Chuck: The message at the analyst conference was all about helping our customers design their products from the very coarse, early levels – what we call model based design - and then ask those models questions that are tied to the final product performance down the road. [Chocolate] is an expert in not only the front end design but following through all the way to the test lab. The early models allow you to describe in a coarse fashion how things are supposed to work. Then you can refine those models, ask those models questions and optimize, going all the way to physical prototypes when those are necessary. For us, this fits directly with this idea of immersing our engineering community in a full virtual to physical design environment. It’s something our customers appreciate today and will even more fully appreciate tomorrow.


Chris: About 12 months ago we increased our focus on marketing, selling and delivering our solutions in an industry context. How does the acquisition of [Chocolate] support SPLM's renewed attention to vertical industry solutions?



Chuck: Our idea wasn’t really to revamp our approach to each customer and industry – we were already doing a pretty good job there. The idea was to take it to another level. Our new Industries group is focused on finding common threads in an industry and across industries and then bringing those forward as a basis for us to either do our own development or to drive our acquisition strategy. [Chocolate] is a great example of a company that has a multi-disciplinary, multi-industry application. Systems-driven product development is right at the center point of the innovation cycle for every industry that works with complex mechanical or electro-mechanical systems. Our industry team was able to identify that this capability was common and needed across industries. They found a company that had the capability and was also strong in some of our targeted industries. So this is a natural match for us and will accelerate the execution of the strategies that our industry team has prioritized.



Chris: This acquisition isn’t happening in isolation. We’ve announced a few recently and over the past year. And of course our competition is in the game as well. What do you see as the biggest differences between what Siemens is looking to do through acquisition vs. our competition?



Chuck: In the last 12 months we’ve announced four significant acquisitions. The focus of our acquisitions is to fill out and extend the engineering capabilities that our customers expect from us – it’s to continue to fill out the core. With the acquisition of Vistagy, we’re now able to deliver advanced engineering products to the designers of airframes, automotive structure and wind turbines. These are advanced mechanical and electro-mechanical structures that past modeling techniques really couldn’t optimize because they weren’t able to properly take into account composites. By adding the Vistagy products to our portfolio, we’re now able to more fully support the core of what automotive, aerospace and energy customers are telling us they want to do.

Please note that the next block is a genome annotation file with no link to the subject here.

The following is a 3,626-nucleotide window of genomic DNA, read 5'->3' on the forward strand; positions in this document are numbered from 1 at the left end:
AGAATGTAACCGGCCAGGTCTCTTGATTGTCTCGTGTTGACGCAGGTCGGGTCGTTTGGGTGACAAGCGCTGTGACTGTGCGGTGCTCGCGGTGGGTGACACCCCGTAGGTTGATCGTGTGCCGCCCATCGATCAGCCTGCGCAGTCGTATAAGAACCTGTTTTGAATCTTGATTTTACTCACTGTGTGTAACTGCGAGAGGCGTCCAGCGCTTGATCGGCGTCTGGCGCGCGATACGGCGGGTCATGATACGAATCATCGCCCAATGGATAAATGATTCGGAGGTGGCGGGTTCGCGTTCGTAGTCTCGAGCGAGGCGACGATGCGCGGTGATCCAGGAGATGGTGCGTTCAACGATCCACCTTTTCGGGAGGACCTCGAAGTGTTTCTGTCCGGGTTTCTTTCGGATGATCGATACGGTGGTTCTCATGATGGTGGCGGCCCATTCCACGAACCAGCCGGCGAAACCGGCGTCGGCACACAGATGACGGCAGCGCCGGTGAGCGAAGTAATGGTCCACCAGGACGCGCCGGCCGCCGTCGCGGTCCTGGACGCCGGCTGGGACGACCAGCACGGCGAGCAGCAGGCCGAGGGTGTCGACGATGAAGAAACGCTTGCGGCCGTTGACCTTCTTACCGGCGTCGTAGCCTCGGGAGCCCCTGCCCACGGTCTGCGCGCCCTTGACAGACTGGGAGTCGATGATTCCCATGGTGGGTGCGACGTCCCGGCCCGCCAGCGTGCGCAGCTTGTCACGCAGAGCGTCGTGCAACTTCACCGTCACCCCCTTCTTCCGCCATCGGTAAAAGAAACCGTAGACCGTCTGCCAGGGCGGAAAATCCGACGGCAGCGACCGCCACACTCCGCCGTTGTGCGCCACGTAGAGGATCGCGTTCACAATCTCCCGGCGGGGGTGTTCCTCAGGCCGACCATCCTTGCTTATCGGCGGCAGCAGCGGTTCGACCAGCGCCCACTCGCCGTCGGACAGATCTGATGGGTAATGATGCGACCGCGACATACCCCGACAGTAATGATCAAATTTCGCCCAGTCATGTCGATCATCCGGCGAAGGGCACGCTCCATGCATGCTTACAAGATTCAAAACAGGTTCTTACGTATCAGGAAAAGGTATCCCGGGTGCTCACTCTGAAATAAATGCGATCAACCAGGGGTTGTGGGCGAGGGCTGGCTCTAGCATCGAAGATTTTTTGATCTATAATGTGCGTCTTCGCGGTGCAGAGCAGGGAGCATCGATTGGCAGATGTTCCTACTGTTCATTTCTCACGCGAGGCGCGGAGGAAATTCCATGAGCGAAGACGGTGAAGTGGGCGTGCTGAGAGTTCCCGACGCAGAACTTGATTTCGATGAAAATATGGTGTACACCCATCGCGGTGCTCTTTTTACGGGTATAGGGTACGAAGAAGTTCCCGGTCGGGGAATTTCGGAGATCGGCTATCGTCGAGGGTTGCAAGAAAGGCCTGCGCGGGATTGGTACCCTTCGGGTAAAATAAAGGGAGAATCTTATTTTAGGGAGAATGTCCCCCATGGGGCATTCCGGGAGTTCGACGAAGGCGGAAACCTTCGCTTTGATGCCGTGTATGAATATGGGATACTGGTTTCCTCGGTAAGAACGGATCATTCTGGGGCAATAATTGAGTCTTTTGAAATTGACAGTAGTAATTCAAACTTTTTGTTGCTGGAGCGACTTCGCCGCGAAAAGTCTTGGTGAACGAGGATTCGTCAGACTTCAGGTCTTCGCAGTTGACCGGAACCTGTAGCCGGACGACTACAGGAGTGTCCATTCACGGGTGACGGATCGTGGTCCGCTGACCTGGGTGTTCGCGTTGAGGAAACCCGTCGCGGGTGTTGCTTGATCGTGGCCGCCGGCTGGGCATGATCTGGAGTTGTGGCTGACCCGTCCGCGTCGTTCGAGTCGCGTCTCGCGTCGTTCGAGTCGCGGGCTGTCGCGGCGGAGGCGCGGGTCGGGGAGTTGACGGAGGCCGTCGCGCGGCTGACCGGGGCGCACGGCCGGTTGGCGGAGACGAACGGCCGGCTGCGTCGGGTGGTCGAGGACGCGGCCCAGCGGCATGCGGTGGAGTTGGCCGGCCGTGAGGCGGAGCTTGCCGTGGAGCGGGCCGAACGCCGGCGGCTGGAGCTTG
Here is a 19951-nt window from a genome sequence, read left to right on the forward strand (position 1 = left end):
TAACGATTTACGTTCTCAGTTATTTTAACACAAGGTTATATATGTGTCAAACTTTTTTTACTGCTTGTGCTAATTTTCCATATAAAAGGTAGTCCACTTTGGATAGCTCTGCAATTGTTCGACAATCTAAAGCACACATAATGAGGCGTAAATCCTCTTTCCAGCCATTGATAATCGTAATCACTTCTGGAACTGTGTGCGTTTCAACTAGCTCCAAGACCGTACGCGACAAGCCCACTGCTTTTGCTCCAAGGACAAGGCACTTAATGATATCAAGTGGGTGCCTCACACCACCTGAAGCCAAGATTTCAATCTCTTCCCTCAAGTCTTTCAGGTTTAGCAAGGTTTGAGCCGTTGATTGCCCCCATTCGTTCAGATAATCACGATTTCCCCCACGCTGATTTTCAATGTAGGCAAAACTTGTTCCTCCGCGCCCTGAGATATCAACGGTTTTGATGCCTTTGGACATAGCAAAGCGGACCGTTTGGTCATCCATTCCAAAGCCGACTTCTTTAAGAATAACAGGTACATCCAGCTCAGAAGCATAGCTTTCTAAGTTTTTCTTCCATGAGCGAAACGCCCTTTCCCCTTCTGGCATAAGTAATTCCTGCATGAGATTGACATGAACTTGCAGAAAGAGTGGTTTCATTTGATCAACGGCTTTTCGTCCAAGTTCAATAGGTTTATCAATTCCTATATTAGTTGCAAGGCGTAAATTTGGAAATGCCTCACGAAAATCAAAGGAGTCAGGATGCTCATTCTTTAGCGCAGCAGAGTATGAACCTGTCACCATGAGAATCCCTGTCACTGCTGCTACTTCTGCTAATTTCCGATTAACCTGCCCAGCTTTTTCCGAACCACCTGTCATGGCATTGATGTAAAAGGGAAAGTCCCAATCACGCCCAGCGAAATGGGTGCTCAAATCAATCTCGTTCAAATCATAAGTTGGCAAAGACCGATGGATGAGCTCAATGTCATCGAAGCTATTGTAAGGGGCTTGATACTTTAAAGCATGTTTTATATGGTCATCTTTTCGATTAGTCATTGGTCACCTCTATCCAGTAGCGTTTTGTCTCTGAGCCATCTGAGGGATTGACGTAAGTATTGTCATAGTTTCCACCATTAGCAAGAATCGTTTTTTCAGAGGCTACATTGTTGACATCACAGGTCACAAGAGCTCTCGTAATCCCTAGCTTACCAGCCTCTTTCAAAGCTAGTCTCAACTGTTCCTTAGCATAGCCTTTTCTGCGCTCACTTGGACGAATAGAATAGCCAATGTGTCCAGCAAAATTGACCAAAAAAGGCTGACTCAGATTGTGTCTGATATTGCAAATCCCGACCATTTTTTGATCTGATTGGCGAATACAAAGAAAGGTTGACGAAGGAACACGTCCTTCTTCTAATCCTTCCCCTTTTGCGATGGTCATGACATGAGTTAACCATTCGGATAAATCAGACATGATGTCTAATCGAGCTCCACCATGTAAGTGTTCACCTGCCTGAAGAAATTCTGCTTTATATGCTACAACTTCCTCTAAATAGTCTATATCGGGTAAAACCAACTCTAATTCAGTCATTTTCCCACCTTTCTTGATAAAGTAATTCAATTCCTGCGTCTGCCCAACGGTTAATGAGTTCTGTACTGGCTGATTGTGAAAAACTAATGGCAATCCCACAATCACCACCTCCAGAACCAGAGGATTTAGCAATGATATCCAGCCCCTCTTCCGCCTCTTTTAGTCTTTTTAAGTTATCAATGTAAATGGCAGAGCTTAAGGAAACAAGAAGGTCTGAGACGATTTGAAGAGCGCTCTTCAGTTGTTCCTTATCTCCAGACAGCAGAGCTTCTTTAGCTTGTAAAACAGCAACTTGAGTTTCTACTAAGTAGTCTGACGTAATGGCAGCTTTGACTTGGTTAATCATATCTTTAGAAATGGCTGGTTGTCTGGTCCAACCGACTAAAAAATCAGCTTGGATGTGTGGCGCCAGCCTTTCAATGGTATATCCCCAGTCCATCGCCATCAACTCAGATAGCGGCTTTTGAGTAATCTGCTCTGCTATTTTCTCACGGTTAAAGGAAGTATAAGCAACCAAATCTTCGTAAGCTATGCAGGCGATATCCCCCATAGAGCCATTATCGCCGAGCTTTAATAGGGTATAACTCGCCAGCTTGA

The rationale behind the acquisition of Perfect Costing Solutions is much the same. When our customers invest in building detailed models inside Teamcenter, NX or Tecnomatix, they want to be able to ask those models questions. One of the principle questions that needs to be answered is “what’s this product going to cost when we go to manufacture it?” Perfect Costing is the expert in this field. They have the best algorithms when it comes to cost prediction.


It’s the same story with the acquisition of KineoCAM, just announced a few weeks ago. We get technology that can help with robotic planning, tool path planning and clash detection. All things that are “under the hood” so to speak, but that will help us further develop the core of what our customers expect to be able to do with our tools.


Now with [Chocolate], we get this connection from the coarse to fine development process. Many of our customers describe their product development using the V-model, which decomposes customer requirements into high level requirements, then into lower level subsystem and functional requirements and so on, down to the piece part level. The V-model also ensures that while you are decomposing requirements that you are also validating how the subsystems and components will interact. [Chocolate] allows us to optimize that entire flow.


Again, our acquisition strategy is to continue to build out around the core of our PLM solutions. That means ensuring that our customers have the breadth of tools required to create models which can be interrogated and produce answers they can use to make real decisions. If you go back to the first question you asked, it all ties back to supporting that immersive, decision support environment. It’s pretty easy to see how all of these support the idea of a fully immersive environment, complex models that are made simple for the engineer but with high enough fidelity to be able to ask questions, get answers and make decisions faster.




Chris: What should our customers infer from the acquisition of [Chocolate] about the focus of Siemens PLM Software on delivering a market leading simulation solution?